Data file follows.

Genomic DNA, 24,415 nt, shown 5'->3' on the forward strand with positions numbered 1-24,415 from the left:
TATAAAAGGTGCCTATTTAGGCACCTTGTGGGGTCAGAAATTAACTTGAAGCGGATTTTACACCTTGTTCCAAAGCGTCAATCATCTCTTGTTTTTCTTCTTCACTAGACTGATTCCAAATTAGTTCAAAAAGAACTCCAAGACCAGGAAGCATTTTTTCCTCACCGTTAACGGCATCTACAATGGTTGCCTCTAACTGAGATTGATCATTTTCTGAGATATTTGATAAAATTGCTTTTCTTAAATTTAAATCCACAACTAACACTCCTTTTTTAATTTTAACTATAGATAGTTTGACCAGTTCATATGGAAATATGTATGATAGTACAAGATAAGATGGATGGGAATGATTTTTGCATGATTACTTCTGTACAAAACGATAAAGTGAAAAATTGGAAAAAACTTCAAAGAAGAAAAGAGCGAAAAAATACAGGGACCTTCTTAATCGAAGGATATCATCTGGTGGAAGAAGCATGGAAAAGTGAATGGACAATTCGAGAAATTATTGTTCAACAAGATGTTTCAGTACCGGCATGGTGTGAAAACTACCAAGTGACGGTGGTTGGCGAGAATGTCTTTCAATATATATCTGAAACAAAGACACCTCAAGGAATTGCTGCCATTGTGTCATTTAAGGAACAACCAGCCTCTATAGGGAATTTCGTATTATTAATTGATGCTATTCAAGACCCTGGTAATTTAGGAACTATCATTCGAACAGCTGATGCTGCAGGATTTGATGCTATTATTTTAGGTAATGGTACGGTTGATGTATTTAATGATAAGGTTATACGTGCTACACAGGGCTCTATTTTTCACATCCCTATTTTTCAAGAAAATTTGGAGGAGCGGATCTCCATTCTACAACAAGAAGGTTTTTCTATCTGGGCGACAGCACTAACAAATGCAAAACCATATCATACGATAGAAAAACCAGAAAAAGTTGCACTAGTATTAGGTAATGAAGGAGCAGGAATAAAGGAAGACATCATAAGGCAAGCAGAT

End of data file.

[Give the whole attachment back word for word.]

Genomic DNA, 24,415 nt, shown 5'->3' on the forward strand with positions numbered 1-24,415 from the left:
TATAAAAGGTGCCTATTTAGGCACCTTGTGGGGTCAGAAATTAACTTGAAGCGGATTTTACACCTTGTTCCAAAGCGTCAATCATCTCTTGTTTTTCTTCTTCACTAGACTGATTCCAAATTAGTTCAAAAAGAACTCCAAGACCAGGAAGCATTTTTTCCTCACCGTTAACGGCATCTACAATGGTTGCCTCTAACTGAGATTGATCATTTTCTGAGATATTTGATAAAATTGCTTTTCTTAAATTTAAATCCACAACTAACACTCCTTTTTTAATTTTAACTATAGATAGTTTGACCAGTTCATATGGAAATATGTATGATAGTACAAGATAAGATGGATGGGAATGATTTTTGCATGATTACTTCTGTACAAAACGATAAAGTGAAAAATTGGAAAAAACTTCAAAGAAGAAAAGAGCGAAAAAATACAGGGACCTTCTTAATCGAAGGATATCATCTGGTGGAAGAAGCATGGAAAAGTGAATGGACAATTCGAGAAATTATTGTTCAACAAGATGTTTCAGTACCGGCATGGTGTGAAAACTACCAAGTGACGGTGGTTGGCGAGAATGTCTTTCAATATATATCTGAAACAAAGACACCTCAAGGAATTGCTGCCATTGTGTCATTTAAGGAACAACCAGCCTCTATAGGGAATTTCGTATTATTAATTGATGCTATTCAAGACCCTGGTAATTTAGGAACTATCATTCGAACAGCTGATGCTGCAGGATTTGATGCTATTATTTTAGGTAATGGTACGGTTGATGTATTTAATGATAAGGTTATACGTGCTACACAGGGCTCTATTTTTCACATCCCTATTTTTCAAGAAAATTTGGAGGAGCGGATCTCCATTCTACAACAAGAAGGTTTTTCTATCTGGGCGACAGCACTAACAAATGCAAAACCATATCATACGATAGAAAAACCAGAAAAAGTTGCACTAGTATTAGGTAATGAAGGAGCAGGAATAAAGGAAGACATCATAAGGCAAGCAGAT